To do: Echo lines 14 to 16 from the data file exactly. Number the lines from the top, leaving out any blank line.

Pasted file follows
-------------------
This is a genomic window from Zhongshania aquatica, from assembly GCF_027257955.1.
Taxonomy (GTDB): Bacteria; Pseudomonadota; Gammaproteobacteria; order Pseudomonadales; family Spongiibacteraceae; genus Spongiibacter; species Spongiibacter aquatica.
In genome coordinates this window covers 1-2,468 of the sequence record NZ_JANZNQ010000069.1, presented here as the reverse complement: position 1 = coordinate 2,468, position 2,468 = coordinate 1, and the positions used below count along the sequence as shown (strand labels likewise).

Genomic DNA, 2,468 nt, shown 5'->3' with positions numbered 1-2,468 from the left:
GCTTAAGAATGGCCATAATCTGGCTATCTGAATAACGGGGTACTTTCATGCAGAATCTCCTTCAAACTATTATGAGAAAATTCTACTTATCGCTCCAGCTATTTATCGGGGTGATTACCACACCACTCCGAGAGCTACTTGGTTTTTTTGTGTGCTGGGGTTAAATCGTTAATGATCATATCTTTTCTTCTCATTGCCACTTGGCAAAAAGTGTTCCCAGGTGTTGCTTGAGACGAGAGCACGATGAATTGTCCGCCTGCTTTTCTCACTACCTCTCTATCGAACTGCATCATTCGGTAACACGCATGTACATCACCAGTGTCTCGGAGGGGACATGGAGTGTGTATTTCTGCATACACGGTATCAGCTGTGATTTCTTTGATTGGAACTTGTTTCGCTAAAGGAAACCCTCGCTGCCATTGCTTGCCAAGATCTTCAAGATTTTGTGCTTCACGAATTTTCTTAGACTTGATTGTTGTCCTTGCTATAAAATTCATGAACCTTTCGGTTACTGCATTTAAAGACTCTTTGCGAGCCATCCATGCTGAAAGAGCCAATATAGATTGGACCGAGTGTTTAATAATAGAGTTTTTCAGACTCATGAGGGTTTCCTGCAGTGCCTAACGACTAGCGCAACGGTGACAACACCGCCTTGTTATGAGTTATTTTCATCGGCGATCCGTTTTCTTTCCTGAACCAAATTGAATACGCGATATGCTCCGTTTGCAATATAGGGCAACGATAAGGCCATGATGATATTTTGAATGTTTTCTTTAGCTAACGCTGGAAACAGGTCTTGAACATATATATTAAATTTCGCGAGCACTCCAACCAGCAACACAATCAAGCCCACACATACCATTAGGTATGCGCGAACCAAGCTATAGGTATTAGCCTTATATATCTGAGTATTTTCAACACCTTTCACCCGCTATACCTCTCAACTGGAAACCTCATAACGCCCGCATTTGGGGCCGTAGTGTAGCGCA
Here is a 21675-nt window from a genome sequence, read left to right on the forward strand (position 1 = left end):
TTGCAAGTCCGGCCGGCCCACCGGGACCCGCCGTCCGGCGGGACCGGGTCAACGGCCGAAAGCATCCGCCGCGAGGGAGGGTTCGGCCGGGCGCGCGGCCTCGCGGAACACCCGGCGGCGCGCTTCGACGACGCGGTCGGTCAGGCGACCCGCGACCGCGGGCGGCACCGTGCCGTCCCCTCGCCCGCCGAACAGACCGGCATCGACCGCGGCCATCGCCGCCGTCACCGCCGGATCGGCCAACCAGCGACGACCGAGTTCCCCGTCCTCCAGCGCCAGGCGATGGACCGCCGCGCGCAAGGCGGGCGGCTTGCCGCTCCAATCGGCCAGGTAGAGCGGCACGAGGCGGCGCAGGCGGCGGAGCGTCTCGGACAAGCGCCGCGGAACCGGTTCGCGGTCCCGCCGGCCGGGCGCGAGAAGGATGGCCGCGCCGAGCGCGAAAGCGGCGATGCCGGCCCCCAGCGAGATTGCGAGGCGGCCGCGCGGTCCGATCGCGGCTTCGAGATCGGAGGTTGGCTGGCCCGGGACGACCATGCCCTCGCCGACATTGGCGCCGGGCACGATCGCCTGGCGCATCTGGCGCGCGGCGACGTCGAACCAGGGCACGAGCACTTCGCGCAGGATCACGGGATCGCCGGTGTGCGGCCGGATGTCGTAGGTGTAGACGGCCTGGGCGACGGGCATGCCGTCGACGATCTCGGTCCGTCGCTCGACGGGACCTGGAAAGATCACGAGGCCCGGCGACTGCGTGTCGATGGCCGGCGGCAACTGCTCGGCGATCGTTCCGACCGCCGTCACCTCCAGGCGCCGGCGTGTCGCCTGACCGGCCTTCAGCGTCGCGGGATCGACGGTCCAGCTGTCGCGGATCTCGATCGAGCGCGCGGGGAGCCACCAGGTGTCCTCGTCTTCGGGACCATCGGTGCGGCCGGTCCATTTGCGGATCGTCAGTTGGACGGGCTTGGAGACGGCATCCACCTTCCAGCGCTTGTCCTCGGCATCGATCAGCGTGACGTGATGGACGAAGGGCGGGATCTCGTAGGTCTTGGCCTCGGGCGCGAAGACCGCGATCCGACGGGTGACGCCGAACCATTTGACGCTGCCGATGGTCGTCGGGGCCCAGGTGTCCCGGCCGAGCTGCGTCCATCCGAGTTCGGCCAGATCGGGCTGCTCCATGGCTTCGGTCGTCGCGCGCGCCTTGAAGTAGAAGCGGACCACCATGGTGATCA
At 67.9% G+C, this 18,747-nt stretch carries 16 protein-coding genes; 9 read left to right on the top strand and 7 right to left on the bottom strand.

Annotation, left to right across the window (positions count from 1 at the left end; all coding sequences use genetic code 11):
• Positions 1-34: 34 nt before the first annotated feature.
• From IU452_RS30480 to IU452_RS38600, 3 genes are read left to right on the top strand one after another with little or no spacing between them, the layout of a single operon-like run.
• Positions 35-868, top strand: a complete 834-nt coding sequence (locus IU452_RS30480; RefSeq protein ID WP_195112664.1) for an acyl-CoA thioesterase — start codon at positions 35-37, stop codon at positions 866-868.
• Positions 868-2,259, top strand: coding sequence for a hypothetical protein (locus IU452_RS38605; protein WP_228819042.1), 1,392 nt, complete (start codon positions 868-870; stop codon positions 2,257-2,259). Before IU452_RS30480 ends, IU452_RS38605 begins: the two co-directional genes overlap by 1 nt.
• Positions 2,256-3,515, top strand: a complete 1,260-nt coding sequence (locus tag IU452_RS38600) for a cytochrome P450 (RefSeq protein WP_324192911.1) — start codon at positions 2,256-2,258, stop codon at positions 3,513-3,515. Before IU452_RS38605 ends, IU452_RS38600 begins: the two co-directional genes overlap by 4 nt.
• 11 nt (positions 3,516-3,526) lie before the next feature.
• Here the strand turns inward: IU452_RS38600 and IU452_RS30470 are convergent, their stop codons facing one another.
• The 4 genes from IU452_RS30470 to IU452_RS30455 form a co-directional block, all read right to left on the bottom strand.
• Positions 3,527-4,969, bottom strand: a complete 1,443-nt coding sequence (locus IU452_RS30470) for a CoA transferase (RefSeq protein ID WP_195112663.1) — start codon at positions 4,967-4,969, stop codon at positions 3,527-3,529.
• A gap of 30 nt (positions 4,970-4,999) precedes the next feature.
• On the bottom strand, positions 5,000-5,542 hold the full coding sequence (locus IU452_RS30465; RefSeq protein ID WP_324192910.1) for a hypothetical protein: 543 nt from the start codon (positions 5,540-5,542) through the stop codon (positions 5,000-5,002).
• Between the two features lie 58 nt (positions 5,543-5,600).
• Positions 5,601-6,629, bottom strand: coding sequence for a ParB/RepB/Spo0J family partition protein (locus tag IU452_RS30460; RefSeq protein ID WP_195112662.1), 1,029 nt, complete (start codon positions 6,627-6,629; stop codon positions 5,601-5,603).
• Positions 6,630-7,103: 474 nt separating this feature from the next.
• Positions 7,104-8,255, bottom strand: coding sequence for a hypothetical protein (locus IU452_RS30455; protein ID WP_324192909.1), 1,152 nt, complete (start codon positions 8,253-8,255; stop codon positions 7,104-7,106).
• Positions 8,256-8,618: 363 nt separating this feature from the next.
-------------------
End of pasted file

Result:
• Positions 2,256-3,515, top strand: a complete 1,260-nt coding sequence (locus tag IU452_RS38600) for a cytochrome P450 (RefSeq protein WP_324192911.1) — start codon at positions 2,256-2,258, stop codon at positions 3,513-3,515. Before IU452_RS38605 ends, IU452_RS38600 begins: the two co-directional genes overlap by 4 nt.
• 11 nt (positions 3,516-3,526) lie before the next feature.
• Here the strand turns inward: IU452_RS38600 and IU452_RS30470 are convergent, their stop codons facing one another.